Telemnesia

10 Oct

Dr. Hans Steg was unfamiliar with the Schwabing sector around the University of Munich when he entered it for the first time in the spring of 1927. Sounds of automobiles and electric streetcars filled the crowded streets. Horns blew without stop all day long. This was a busy sector of the Bavarian capital.

If it were not for the study he had conceived he would not be walking through this Bohemian quarter, searching for the alley where Paul Galgen lived. Grime covered the cobles beneath the shoes of the tall, skinny mental therapist as he looked for the right address. In a short while, though, Hans found the cement building and entered it. He rang the button that would summon the man he was there to meet.

The sound of steps grew louder as someone descended the steep flight of stairs.

“Dr. Steg?” asked the short, slight individual with blond crew-cut hair and hazel eyes who approached.

Hans offered his hand, which the other man shook with energy and enthusiasm.

“So glad to see you, Doctor. Will you follow me up to my place? We can talk in private there.”

Soon the pair were in the fourth-floor apartment where Galgen lived. The front room looked threadbare and spare. He invited Steg to take the black satin sofa while he sat down on a plain kitchen chair.

Eager to begin, Hans spoke first.

“You have been recommended to me by several colleagues. Tell me, how did you become a professional hypnotiseur?”

Paul smiled. “I come from the Alps of Upper Bavaria, where that talent is prized and developed. It showed up in me at a very early age and became my central interest in life.”

Hans went directly to the purpose that had brought him there.

“I myself am a Berliner and I studied medicine in the capital. My present aim is to attempt the alleviation of a certain mental disorder through the use of the mesmeric method of suggestion.”

“And what is the specific malady you are interested in, sir?”

Steg answered with a question of his own.

“Have you heard of the mental condition of paramnesia?”

Galgen furrowed his brow. “No, I am not familiar with that term, Doctor.”

“It refers to severe distortion of memory, to the point of falsification  and invention. The patient comes to possess apparent remembrance of events never experienced, of things never seen.”

“What you describe is new to me. Does it result in insanity?”

“I fear that it can if left untreated and unresolved. What is imagined in fantasy or dreams evolves into hallucination. The condition can become deeply painful.”

“You wish, then, to find out whether hypnotic intervention can clear up this problem of false memory in those who suffer it?”

Hans Steg nodded his long, thin head. “I want you to come to my office on Kaufingerstrasse tomorrow morning. More can be outlined there, and I shall pay you for your time.”

The psychiatrist gave him his card, then quickly departed.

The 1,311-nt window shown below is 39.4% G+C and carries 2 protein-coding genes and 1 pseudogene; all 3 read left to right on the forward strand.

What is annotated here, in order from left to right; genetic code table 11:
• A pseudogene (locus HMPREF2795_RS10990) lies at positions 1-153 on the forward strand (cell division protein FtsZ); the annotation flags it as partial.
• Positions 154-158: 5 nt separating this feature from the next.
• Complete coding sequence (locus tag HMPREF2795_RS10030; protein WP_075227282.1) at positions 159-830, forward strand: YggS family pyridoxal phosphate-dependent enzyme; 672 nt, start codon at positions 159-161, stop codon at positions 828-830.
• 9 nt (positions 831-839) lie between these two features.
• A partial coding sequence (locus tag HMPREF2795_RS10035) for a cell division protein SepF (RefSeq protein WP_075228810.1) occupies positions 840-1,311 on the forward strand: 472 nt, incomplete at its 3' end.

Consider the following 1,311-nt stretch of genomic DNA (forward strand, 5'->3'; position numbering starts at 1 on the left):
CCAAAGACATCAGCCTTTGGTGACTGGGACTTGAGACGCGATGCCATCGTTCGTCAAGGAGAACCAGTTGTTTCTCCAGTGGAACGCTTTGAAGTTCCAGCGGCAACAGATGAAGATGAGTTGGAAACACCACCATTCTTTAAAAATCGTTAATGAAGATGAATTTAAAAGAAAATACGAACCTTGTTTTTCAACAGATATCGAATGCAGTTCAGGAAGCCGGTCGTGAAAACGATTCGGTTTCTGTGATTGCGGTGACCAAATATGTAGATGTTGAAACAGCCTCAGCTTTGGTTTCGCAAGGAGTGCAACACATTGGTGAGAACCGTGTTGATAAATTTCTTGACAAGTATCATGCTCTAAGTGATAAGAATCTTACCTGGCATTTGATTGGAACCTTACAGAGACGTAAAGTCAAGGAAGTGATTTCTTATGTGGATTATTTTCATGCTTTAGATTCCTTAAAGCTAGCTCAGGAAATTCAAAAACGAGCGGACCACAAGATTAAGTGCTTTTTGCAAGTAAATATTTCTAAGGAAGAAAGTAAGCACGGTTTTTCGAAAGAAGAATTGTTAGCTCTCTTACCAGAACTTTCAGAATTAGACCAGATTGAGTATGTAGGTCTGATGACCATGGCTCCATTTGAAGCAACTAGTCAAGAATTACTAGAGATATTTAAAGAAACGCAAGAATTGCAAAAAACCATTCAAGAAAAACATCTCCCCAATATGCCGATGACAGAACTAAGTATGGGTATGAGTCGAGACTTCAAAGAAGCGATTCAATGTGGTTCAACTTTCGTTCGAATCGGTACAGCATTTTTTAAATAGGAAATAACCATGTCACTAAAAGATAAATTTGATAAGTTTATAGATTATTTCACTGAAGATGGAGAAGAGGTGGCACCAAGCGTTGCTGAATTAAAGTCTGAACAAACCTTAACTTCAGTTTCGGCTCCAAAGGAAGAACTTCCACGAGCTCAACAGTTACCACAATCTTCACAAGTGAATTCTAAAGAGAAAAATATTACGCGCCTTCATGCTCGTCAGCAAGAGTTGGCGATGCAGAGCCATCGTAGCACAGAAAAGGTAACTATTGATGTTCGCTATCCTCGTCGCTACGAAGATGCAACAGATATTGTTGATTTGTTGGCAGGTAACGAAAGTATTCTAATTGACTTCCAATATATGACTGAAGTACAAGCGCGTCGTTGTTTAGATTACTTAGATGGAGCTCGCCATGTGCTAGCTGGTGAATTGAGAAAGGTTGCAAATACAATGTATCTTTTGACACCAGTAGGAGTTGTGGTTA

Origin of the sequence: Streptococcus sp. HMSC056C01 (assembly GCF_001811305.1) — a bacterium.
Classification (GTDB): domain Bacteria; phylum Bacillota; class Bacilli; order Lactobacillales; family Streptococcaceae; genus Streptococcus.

Bruno Dreck was unable to relate his true life story to anyone else.

His memory contained books he had read, plays he had seen, and tales he had heard. Many items taken from elsewhere became components of his personal biography. He absorbed whatever touched or entered his conscious mind as if it were his own. His mind was a mental sponge.

Most of the real, genuine events he had lived were now gone from his store of memory.

An overweight giant, Bruno had been going for treatment from Dr. Hans Steg for several months.

His condition was a frustrating riddle for the therapist, who was becoming increasingly desperate.

“I want you to stop reading novels and attending the theater,” the psychiatrist told his patient at every session they had together.

The confused Bruno continued to suffer false memories that complicated his life.

Hans described their nature to Galgen when the hypnotist came to his office.

“Bruno believes he was severely beaten by schoolmates in fights that I can prove never occurred. He imagines that in his teenage years he experienced romantic episodes with young women whom he never even met. His vision of himself is highly distorted by this flood of false memories and the result is what I call paramnesia.”

“What is there that I can do for the young man, though?” eagerly asked Galgen.

The doctor rose from the large mahogany desk behind which he sat.

“I wish you to carry out a most difficult task,” he explained. “You are to put him in deep trance so that you can make subtle suggestions to Bruno Dreck.

“What I want you to do is place in his mind true, accurate memories to replace the imagined fictions he believes are real. In other words, my goal is to liberate his mind from the fancies that have entered his unconscious. I wish to see the man become a practical realist able to separate the true from the false.”

Paul Galgen rose from the chair he sat on. “Is all that possible?” he asked.

“I think it is,” murmured the psychiatrist. “We must try what we can to help him.”

The huge, weighty patient consented to mesmeric treatment for his illness, though the doctor did not reveal that what they were going to do was completely experimental.

Hans took Bruno into an examination room where Galgen waited, introducing the two to each other. The patient was told to take a chair, while the hypnotist stood in front of him, gazing into his eyes.

Paul made several passing movements with both hands in front of the face of the subject, who rapidly and easily fell into a state of trance. He was neither fully asleep nor awake, but in a totally different condition of mind.

Hans stood quietly in the background, near the closed door. When Paul glanced at him, he gave the successful mesmerist a nod of the head, signaling that he was to proceed as previously instructed.

“I am now going to tell you the truth concerning your experiences as a child, then as a boy,” said Galgen to the patient. “Do not be afraid. You shall now drop many untrue ideas you hold and find the genuine path of remembrance. Only the truth will be left in your mind to recall, nothing else.”

It was several minutes before this process of erasure was finished. The memories of Bruno Dreck were cleansed and reconstructed.

In a week, the hypnotist returned to the office to find out the results of the experiment with memory. From the start the doctor appeared to be troubled by something.

“Did anything go wrong, sir?” asked Galgen with trepidation.